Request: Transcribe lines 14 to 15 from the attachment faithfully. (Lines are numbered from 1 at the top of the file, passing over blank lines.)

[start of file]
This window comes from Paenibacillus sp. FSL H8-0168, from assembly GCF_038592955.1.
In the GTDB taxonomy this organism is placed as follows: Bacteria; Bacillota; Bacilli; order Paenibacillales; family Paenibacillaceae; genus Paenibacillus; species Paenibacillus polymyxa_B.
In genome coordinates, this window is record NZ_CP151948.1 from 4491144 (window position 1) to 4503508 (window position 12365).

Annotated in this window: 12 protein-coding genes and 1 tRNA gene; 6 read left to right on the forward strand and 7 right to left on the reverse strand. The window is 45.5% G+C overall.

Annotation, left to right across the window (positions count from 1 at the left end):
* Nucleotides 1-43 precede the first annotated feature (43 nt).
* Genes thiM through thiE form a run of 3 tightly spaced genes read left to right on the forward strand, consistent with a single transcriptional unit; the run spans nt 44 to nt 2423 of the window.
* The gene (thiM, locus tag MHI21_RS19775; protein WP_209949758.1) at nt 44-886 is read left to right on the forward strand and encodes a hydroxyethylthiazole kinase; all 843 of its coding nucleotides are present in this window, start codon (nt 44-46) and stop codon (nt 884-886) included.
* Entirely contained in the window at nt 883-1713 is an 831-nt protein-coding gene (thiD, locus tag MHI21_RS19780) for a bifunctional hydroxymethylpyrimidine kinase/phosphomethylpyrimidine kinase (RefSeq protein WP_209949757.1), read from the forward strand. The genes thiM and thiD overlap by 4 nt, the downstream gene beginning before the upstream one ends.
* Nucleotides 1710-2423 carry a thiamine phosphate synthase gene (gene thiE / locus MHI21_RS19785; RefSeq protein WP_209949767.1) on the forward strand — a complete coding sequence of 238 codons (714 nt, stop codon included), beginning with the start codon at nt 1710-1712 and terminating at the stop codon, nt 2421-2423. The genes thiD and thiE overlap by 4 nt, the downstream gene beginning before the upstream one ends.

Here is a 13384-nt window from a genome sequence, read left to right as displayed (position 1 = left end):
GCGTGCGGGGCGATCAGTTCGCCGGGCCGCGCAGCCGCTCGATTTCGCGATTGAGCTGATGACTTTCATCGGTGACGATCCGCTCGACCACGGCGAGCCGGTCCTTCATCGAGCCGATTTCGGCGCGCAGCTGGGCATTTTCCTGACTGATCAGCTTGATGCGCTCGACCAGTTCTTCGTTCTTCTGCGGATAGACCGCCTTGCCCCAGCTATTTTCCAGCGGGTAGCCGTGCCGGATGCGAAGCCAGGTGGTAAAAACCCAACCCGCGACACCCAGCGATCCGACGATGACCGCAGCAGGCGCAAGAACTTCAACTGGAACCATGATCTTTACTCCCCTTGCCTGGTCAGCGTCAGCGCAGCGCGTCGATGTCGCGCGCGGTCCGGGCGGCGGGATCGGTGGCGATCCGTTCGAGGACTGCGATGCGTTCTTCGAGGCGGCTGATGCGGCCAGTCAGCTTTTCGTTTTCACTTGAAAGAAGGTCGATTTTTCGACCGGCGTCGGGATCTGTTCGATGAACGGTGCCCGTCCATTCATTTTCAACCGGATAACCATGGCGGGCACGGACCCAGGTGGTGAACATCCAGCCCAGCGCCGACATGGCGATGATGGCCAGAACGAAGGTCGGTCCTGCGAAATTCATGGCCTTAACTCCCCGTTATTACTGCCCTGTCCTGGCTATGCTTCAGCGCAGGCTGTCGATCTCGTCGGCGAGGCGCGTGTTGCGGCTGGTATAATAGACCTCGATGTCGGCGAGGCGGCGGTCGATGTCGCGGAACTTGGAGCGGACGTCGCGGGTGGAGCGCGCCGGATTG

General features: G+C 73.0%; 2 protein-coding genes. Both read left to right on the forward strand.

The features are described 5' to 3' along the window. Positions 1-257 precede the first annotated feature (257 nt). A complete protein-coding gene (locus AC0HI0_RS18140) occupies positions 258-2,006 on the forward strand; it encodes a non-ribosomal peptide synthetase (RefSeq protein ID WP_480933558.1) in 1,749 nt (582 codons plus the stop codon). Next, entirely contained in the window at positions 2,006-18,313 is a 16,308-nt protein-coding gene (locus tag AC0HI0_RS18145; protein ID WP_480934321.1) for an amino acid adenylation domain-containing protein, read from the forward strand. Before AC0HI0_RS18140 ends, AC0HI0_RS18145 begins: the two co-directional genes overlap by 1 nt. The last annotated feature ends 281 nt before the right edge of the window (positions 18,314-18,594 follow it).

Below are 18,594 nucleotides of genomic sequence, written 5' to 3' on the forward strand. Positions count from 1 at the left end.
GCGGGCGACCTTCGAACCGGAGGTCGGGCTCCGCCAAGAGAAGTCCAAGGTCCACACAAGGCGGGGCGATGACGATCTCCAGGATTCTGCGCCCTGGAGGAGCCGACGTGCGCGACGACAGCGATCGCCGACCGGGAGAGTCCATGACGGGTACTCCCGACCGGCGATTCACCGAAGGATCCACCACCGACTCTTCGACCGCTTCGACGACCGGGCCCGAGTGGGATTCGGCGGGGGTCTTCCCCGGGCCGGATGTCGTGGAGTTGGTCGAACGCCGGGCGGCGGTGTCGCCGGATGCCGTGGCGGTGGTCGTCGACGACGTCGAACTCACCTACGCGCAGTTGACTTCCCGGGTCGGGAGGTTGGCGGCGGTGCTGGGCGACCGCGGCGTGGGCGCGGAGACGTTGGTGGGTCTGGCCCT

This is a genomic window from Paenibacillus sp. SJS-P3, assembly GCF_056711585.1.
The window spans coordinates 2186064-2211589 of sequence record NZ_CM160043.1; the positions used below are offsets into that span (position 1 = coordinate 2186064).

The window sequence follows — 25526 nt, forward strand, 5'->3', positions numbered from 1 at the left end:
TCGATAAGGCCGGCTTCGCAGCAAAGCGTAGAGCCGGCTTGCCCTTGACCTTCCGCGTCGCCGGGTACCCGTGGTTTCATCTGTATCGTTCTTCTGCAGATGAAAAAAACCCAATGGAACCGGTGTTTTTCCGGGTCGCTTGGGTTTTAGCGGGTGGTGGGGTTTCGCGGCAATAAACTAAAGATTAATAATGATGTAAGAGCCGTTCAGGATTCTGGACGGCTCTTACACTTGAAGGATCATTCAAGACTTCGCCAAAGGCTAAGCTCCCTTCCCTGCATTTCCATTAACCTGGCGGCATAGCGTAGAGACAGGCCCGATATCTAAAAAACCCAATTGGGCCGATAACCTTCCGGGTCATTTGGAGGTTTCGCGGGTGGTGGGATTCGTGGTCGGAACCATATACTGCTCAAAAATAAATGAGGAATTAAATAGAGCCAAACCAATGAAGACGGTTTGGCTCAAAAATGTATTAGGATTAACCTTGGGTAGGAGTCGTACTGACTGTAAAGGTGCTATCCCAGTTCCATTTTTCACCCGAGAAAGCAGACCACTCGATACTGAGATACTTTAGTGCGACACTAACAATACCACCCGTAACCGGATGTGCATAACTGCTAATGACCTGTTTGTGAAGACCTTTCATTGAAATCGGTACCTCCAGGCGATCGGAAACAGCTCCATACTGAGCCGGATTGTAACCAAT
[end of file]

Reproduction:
The features are described 5' to 3' along the window. Positions 1-257 precede the first annotated feature (257 nt). A complete protein-coding gene (locus AC0HI0_RS18140) occupies positions 258-2,006 on the forward strand; it encodes a non-ribosomal peptide synthetase (RefSeq protein ID WP_480933558.1) in 1,749 nt (582 codons plus the stop codon). Next, entirely contained in the window at positions 2,006-18,313 is a 16,308-nt protein-coding gene (locus tag AC0HI0_RS18145; protein ID WP_480934321.1) for an amino acid adenylation domain-containing protein, read from the forward strand. Before AC0HI0_RS18140 ends, AC0HI0_RS18145 begins: the two co-directional genes overlap by 1 nt. The last annotated feature ends 281 nt before the right edge of the window (positions 18,314-18,594 follow it).

Below are 18,594 nucleotides of genomic sequence, written 5' to 3' on the forward strand. Positions count from 1 at the left end.